EU MONITOR: Brexit, now what? Examining the future of Central and Eastern European security post-Brexit
Danielle Piatkiewicz se v poslední edici ze série EU monitor věnuje otázce Brexitu a bezpečnosti v regionu střední a východní Evropy.
January 31st will begin the long-awaited legal withdrawal of the United Kingdom from the European Union. As the UK disengages politically, Europe’s existing security structure will undergo reconstruction as EU Member States reevaluate their future without the UK as active members established security including CSDP, NATO, PESCO, among others.
As the UK seeks bilateral partnerships post-Brexit, steadfast security consumers like Central and Eastern Europe (CEE) should gauge how Brexit will affect their security region. With external threats mounting in the East, the CEE region relies heavily on the existing security blanket that Europe and NATO have provided. As one of the strongest European militaries, an engaged or disengaged UK will certainly affect the security environment, but it will be up to how the EU and CEE countries react and adapt, that will impact the future security of their region once Brexit takes effect.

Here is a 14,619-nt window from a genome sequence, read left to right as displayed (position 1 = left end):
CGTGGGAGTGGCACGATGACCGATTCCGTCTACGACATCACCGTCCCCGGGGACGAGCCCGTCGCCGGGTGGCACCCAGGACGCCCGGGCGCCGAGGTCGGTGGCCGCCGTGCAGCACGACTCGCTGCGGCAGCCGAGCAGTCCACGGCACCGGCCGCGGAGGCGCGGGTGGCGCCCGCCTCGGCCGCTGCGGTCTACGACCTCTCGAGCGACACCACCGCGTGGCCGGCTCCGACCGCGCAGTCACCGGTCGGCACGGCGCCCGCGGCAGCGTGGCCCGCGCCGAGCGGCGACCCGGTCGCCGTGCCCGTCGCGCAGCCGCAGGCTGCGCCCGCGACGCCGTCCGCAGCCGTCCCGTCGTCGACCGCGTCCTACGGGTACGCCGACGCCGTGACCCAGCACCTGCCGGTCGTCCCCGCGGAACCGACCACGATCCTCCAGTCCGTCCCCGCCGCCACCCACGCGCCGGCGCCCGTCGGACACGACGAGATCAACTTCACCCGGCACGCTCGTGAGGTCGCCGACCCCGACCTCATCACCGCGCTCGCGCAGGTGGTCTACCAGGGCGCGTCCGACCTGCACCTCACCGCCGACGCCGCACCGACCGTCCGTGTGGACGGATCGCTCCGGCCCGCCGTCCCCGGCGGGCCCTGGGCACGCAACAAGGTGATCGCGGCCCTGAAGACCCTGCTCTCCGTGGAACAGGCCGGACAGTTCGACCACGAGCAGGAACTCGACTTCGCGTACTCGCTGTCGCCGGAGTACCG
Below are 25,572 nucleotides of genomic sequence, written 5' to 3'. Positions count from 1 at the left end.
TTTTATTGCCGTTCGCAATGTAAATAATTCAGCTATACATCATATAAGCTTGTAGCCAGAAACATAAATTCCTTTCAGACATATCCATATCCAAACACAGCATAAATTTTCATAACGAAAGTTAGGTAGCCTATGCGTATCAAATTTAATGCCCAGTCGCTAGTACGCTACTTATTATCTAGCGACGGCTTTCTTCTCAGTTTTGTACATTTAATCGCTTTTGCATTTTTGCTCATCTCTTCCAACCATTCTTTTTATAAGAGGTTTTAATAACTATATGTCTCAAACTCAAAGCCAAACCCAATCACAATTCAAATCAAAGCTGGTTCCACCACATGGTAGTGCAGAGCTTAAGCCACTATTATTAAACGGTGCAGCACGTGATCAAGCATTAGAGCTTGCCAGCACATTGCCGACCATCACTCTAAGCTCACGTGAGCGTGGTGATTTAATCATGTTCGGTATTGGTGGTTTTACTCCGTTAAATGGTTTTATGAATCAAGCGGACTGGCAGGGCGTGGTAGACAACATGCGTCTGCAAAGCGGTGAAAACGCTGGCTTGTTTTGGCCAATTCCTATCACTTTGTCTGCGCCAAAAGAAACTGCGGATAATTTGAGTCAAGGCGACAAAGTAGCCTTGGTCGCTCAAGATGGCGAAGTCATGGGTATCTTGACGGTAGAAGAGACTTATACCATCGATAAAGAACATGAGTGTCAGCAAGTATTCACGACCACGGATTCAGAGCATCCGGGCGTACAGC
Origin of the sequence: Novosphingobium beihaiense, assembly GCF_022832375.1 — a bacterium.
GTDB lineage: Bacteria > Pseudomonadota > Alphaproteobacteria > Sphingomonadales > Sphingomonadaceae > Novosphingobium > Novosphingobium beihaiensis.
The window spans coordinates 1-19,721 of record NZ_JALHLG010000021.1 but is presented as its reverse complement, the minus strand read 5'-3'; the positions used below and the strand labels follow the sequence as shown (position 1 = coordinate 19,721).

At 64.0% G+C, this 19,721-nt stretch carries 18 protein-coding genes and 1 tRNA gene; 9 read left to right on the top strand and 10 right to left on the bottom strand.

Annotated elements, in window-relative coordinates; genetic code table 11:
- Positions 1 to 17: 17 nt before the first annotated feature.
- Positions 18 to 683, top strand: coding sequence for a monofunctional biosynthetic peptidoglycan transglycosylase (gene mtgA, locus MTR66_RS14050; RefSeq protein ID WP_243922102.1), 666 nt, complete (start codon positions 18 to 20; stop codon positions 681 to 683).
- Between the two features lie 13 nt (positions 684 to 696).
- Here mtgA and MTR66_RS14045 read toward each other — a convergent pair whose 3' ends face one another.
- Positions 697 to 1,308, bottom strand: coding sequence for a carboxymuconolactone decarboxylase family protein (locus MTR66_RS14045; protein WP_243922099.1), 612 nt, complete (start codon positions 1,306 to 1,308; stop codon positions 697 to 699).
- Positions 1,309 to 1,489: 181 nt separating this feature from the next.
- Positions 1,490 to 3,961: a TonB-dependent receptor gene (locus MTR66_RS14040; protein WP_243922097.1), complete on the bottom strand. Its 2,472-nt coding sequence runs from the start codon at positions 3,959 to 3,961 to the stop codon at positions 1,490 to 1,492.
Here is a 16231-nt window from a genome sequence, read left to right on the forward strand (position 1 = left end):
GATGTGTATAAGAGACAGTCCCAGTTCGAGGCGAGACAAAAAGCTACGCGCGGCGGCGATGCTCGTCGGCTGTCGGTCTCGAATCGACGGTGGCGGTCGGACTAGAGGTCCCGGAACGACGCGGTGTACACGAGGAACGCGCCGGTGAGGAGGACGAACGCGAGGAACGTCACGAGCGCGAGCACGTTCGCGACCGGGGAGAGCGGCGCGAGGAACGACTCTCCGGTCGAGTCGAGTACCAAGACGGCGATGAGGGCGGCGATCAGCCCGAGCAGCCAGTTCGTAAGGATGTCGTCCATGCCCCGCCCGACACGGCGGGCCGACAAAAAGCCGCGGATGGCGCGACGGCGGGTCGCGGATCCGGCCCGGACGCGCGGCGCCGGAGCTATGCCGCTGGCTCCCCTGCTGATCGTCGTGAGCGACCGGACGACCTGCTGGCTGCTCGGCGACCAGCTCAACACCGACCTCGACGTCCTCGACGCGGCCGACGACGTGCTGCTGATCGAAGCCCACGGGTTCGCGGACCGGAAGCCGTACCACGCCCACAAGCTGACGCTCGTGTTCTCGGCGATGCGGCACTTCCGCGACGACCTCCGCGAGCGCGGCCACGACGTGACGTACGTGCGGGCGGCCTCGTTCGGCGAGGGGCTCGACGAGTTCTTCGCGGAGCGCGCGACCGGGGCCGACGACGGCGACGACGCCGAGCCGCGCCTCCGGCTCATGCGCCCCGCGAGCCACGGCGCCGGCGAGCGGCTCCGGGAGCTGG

While there is only one project where all V4 members collectively participate in, PESCO remains an opportunity for V4 to work in tandem with other Member States, and potentially closer with the UK. Yet, without Britain’s industrial base, it could be difficult to make future integration projects viable. At the moment, this is not a huge concern for members of V4 as most of their recent military purchases have been with the US and other Member States, but future participation of the UK in PESCO projects and EDF should be politically supported and encouraged by members of the V4.